"New York Times" bestseller and acclaimed author Jennifer Finney Boylan returns with a remarkable memoir about gender and parenting, including incredible interviews discussing gender, how families are shaped, and the difficulties and wonders of being human.
A father for ten years, a mother for eight, and for a time in between, neither, or both ("the parental version of the schnoodle, or the cockapoo"), Jennifer Finney Boylan has seen parenthood from both sides of the gender divide. When her two children were young, Boylan came out as transgender, and as Jenny transitioned from a man to a woman and from a father to a mother, her family faced unique challenges and questions. In this thoughtful, tear-jerking, hilarious memoir, Jenny asks what it means to be a father, or a mother, and to what extent gender shades our experiences as parents. "It is my hope," she writes, "that having a father who became a woman in turn helped my sons become better men."
Through both her own story and incredibly insightful interviews with others, including Richard Russo, Edward Albee, Ann Beattie, Augusten Burroughs, Susan Minot, Trey Ellis, Timothy Kreider, and more, Jenny examines relationships with fathers and mothers, people's memories of the children they were and the parents they became, and the many different ways a family can be. Followed by an Afterword by Anna Quindlen that includes Jenny and her wife discussing the challenges they've faced and the love they share, "Stuck in the Middle with You" is a brilliant meditation on raising and on being a child.
About the Author
JENNIFER FINNEY BOYLAN is the "New York Times" bestselling author of twelve books, including "She's Not There" and "I'm Looking Through You." She is also a regular contributor to "Conde Nast" "Traveler" and the op/ed page of the "New York Times" and a professor of English at Colby College in Maine.She has served on the judging committee of the Fulbright Scholars, administered by the US Department of State."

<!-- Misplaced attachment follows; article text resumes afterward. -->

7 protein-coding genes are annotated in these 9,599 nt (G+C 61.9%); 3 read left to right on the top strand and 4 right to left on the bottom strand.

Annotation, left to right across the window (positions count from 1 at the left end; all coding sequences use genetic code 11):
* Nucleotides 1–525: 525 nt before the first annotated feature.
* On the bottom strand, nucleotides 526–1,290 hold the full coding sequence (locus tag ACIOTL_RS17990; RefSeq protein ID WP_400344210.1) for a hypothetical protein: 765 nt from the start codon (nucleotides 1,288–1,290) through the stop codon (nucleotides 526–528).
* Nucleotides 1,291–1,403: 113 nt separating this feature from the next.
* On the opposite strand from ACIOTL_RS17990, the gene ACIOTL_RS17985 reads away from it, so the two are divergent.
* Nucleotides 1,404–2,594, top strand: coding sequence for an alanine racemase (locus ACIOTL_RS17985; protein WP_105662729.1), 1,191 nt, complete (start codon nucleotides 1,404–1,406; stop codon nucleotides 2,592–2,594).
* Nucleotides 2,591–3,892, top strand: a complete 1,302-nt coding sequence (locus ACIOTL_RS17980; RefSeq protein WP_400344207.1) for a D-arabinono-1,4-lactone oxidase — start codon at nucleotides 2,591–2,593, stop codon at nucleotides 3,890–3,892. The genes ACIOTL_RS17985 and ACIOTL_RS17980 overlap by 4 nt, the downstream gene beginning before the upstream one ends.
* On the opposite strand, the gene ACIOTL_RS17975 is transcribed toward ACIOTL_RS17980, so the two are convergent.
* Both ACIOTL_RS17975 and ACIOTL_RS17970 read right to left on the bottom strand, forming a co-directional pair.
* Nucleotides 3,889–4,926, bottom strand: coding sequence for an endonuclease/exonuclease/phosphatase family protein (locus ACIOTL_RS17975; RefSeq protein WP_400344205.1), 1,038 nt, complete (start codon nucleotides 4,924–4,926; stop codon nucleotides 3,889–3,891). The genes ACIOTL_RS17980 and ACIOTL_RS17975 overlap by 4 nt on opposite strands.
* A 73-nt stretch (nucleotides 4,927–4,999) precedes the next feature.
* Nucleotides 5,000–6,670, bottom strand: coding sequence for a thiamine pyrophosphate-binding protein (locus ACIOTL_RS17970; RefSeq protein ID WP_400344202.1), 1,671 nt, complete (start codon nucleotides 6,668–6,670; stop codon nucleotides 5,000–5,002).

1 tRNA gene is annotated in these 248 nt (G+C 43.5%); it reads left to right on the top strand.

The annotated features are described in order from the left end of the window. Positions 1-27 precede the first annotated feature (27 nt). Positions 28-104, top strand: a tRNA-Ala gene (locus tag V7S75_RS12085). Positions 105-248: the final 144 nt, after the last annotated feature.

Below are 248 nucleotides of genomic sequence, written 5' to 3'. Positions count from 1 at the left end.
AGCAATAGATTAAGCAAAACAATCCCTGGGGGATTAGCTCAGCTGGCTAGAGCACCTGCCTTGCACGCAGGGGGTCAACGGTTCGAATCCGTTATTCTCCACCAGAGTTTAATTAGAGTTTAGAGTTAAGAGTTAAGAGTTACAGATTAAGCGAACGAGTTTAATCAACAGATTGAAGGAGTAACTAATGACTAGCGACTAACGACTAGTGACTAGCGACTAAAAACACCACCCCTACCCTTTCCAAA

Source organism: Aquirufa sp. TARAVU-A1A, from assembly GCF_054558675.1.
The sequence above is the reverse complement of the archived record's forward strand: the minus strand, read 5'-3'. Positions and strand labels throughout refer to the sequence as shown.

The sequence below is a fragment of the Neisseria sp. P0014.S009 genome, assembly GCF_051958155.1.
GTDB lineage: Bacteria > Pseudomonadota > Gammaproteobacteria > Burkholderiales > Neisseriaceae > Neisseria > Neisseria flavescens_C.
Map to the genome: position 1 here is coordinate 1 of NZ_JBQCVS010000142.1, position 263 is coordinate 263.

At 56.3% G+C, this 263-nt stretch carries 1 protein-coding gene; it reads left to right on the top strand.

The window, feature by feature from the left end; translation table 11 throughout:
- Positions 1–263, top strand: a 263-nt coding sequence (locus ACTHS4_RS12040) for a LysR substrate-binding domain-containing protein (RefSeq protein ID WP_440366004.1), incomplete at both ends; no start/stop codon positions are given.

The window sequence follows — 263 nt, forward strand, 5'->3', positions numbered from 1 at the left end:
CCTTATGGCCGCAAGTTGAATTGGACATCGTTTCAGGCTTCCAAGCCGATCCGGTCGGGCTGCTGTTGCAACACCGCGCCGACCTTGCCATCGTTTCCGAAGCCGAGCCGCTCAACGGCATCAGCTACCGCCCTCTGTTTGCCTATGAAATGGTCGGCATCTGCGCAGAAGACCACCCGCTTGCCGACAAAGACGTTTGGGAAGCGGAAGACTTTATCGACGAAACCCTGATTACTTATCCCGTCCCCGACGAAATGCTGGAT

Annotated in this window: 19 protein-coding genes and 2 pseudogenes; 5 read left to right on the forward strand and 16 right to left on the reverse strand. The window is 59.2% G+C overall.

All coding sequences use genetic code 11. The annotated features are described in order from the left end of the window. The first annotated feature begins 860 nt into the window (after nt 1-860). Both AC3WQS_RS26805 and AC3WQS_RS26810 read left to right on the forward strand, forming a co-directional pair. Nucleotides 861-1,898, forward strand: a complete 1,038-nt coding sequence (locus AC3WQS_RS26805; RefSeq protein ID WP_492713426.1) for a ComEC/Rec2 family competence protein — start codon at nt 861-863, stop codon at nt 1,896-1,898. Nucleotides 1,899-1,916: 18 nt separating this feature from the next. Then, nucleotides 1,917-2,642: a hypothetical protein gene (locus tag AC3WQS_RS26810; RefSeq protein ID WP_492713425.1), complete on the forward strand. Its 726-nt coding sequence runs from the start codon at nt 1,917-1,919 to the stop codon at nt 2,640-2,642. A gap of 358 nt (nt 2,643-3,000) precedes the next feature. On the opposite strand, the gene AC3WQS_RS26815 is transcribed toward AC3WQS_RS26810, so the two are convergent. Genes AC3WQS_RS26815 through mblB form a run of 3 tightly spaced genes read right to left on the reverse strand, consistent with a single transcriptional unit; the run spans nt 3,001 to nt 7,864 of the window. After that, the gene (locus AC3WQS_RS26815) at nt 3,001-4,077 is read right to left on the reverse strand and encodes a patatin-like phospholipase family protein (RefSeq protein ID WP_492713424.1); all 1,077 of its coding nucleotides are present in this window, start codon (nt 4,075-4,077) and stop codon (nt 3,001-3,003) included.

“[A] warm, engaging memoir...This informal investigation and her touchingly funny and always candid story work together to reveal the book’s ultimate truth: that ‘to accept the wondrous scope of gender is to affirm the vast potential of life in all its messy, unfathomable beauty’...Genuinely insightful through and through.” —Kirkus
“Boylan illuminates diverse family relationships and the many ways families operate fluidly on a seemingly never-ending spectrum. This unique and giving book has tremendous resonance.” —Booklist
“Stuck in the Middle also comes with vivid observations....Boylan remains a role model for her brisk prose and her high spirits as well as for her public advocacy and attention to her wife and their sons.” —Los Angeles Times
“Boylan enlists different perspectives by writers and others to explore in depth how parenting involves much more than birthing...Boylan records in engaging short narratives her complicated process of evolving as a parent, from being a father (“Jim”) for six years, a mother for 10, and throughout embracing a ‘flexible’ and ‘openhearted’ approach that has proven remarkably successful and long-lasting. Boylan writes honestly about the enormous toll her transitioning took on the family, the sense of ‘loss’ they all suffered when she became a woman in 2000, the anxieties she and Deedee felt over the children’s reaction to public censure, dread that the kids harbored their own dark secrets, and annoyance at other people’s inability to use the right pronoun.” —Publishers Weekly
“No other memoirist I’ve read so perfectly blends intimacy and witty remove, soul-searching and slapstick, joy and pain. As a child—or as a reader—one could not ask for a wiser, warmer, more engaging companion than Jennifer Finny Boylan.” —Mary Roach, author of Stiff and Packing for Mars
“Parents will recognize the basics here: The days go on forever; the years fly by; the heart is gripped by an aching, terrified love. The fact that Boylan changes her gender along the way—father of babies becomes mother of teenagers—does not make this memoir a cabinet of curiosities. It’s a family love story, bighearted and fearlessly funny. ‘To accept the wondrous scope of gender,’ Boylan writes, ‘is to affirm the vast potential of life, in all its messy, unfathomable beauty.’ And her story, interspersed with celebrity interviews on parenting, is messy and beautiful indeed. In the end...as Boylan’s mother puts it, ‘love will prevail.’”